Tuesday, July 06, 2010

No sabes bien como me arrepiento

How have I not mentioned "Egoísta" on the site yet?

Mexican pop singer Belinda rose to fame on children's television before releasing an album in 2003 that sounded pretty much like those released by her American counterparts: very light teen pop-rock. Pretty forgettable stuff, though anyone who loves cataloging the recycling of songs might find it interesting.

It was in the beginning of the campaign for her second album, 2006's Utopía, that Belinda began to show any signs of being a popstar worth anyone's time. Lead single "Ni Freud ni tu mamá" was a stompy electro-rock pop song with a snappy title, but it was its English version "If We Were" that really made me fall in love. Belinda might have been ostensibly listing all the great things she'd do for this guy if he'd be with her, but her sweet nothings sound a lot more like threats. The angry, biting edge to the song was irresistible.

(You can spot Raven and Drew Seeley in the video, presumably due to the Disney connections Belinda picked up through her appearance in a Cheetah Girls movie.)

Utopía, though once again no masterpiece, contained several other enjoyable songs. Whoever was A&Ring the record had a surprisingly interesting idea for what it should sound like. The title track, for example, is written by Sia and Greg Kurstin, and even if it was just a matter of someone asking Sia for an unreleased song she had lying around, it was still a pleasantly unique idea back in 2006. Several other cases of recycling appear on the album--an unreleased Skye Sweetnam, a cover of a Pussycat Dolls' bonus track--but the end result was still a step forward compared to Belinda's first album.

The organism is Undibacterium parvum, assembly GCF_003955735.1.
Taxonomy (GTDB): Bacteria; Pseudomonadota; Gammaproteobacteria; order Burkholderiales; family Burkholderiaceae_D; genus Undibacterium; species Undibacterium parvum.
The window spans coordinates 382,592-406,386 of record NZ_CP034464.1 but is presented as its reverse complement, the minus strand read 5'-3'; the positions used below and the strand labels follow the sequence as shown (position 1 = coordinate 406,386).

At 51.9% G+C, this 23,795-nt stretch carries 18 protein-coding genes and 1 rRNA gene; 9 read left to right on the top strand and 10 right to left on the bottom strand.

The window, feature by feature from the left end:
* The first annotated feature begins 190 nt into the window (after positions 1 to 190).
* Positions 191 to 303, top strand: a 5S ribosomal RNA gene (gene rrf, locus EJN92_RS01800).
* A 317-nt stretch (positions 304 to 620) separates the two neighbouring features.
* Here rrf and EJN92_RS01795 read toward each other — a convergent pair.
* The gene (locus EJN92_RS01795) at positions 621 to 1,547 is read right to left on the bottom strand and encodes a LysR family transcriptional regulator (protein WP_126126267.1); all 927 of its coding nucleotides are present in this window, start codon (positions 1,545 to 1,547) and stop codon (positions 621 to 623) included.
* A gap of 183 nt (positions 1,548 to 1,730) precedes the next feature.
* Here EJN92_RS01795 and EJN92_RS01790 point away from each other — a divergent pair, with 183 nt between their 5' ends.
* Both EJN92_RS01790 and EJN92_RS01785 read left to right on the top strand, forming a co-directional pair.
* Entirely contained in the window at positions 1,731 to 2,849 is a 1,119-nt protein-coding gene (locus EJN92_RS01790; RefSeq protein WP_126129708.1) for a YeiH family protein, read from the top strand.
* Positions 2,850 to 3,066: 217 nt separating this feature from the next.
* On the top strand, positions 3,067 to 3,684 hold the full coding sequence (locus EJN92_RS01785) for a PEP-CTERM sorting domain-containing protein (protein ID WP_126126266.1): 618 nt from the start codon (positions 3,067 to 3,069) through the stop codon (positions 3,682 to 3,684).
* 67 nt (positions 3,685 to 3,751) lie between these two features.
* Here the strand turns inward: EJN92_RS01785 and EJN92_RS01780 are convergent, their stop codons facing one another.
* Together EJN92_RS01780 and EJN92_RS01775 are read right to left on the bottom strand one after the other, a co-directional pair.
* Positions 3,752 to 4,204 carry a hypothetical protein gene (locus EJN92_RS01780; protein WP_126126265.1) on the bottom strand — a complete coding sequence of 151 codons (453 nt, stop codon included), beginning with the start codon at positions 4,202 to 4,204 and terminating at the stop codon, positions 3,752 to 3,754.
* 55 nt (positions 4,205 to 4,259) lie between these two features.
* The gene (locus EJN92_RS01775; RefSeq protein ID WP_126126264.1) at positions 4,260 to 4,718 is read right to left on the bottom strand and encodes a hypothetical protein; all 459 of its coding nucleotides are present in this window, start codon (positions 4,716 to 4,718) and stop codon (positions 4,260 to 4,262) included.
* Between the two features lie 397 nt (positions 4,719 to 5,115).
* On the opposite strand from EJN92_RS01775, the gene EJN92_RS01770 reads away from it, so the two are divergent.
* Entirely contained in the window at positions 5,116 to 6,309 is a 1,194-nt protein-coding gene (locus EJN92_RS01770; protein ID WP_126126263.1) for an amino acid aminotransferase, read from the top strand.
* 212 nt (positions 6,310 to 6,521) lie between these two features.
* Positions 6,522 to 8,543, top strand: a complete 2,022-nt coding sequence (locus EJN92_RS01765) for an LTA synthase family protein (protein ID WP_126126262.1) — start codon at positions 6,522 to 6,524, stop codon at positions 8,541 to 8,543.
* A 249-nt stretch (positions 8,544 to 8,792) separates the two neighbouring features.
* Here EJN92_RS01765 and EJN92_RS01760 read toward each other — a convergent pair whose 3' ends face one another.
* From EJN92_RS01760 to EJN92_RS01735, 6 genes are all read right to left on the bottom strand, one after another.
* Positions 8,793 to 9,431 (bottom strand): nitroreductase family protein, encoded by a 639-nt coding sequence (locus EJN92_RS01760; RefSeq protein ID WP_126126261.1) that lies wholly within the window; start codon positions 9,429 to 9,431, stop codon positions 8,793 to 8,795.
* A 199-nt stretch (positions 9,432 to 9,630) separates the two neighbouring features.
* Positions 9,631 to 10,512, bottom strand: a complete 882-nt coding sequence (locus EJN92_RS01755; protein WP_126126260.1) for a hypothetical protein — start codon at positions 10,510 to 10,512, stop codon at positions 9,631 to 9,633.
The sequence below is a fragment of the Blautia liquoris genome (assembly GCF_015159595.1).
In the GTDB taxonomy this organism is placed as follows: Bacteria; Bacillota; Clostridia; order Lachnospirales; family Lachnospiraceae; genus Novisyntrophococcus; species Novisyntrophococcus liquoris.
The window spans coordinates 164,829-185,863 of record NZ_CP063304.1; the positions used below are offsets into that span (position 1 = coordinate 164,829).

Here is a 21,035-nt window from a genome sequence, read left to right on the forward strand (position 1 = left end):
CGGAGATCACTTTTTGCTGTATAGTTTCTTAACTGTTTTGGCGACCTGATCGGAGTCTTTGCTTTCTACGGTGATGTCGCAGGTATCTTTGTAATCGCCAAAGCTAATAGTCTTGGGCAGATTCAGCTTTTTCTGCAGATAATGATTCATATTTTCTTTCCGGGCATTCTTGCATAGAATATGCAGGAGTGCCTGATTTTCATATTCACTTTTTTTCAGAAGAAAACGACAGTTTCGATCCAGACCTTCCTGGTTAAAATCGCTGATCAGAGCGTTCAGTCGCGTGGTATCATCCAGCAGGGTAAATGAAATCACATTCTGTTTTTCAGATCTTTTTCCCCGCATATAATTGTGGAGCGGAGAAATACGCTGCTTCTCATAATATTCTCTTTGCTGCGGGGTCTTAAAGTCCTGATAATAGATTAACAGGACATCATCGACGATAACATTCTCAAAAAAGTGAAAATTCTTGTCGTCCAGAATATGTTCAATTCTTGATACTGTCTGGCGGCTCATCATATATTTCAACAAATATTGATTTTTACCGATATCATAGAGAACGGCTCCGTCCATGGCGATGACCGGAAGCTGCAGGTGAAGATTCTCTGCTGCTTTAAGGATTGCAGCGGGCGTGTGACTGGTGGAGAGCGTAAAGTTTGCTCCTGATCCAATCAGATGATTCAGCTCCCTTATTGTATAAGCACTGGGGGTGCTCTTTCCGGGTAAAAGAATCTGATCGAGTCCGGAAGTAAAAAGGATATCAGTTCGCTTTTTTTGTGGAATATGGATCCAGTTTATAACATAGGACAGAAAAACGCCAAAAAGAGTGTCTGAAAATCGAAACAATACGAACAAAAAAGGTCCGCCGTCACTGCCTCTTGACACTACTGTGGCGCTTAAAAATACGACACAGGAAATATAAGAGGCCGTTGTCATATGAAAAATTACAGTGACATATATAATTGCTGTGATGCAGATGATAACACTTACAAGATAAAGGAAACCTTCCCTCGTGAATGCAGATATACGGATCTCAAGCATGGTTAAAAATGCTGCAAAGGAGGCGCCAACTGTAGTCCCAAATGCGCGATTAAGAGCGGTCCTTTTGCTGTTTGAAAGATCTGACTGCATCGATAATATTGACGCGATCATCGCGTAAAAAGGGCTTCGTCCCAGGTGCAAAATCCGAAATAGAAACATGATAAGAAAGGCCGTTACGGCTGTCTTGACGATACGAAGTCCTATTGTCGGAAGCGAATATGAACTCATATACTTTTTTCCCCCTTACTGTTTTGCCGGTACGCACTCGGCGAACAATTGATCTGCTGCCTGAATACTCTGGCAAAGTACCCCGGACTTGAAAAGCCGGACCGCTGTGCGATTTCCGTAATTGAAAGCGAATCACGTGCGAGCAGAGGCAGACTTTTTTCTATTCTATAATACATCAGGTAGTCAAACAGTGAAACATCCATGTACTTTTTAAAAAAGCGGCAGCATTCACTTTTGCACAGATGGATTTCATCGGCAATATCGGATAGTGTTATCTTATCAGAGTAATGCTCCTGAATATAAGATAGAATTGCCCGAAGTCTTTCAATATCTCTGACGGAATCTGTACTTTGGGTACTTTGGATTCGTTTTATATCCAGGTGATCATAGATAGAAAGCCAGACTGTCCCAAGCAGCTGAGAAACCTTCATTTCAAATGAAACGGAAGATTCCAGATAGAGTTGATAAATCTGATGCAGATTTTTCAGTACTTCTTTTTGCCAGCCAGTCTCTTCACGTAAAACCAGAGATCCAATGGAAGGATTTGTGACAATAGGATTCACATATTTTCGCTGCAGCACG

Belinda released her third album, Carpe Diem, this year and, in typical Belinda fashion, its tunes are not entirely unfamiliar to international pop fans (she covers Kim Lian for the second time in her career). You can make a solid EP out of its tracks, though.

In general, Carpe Diem moves Belinda closer towards spacey pop-dance, but "Egoísta" picks up right where "Ni Freud ni tu mamá" left off, with a robo-voiced Belinda delivering menacing insults to a guy over a hard electro-pop-rock beat. It's basically amazing on all fronts, including the chanty "ego-ego-ego-egoista" that makes up the song's main hook. Pitbull shows up, but since he brings with him the radar-style beeps of "I Know You Want Me (Calle Ocho)," it's not an unwelcome appearance. There is, once again, an English version, but this time I'll be sticking with the Spanish version; Belinda doesn't sound nearly as much like a blank-eyed assassin in English this time out.

You can buy Belinda's third album Carpe Diem here (physical) or, if you live in the U.S., here (digital). The iTunes only bonus track "Duele," written by Cathy Dennis and Chris Braide, is better than many of the songs actually on the album, though, so you might be better off going to iTunes.

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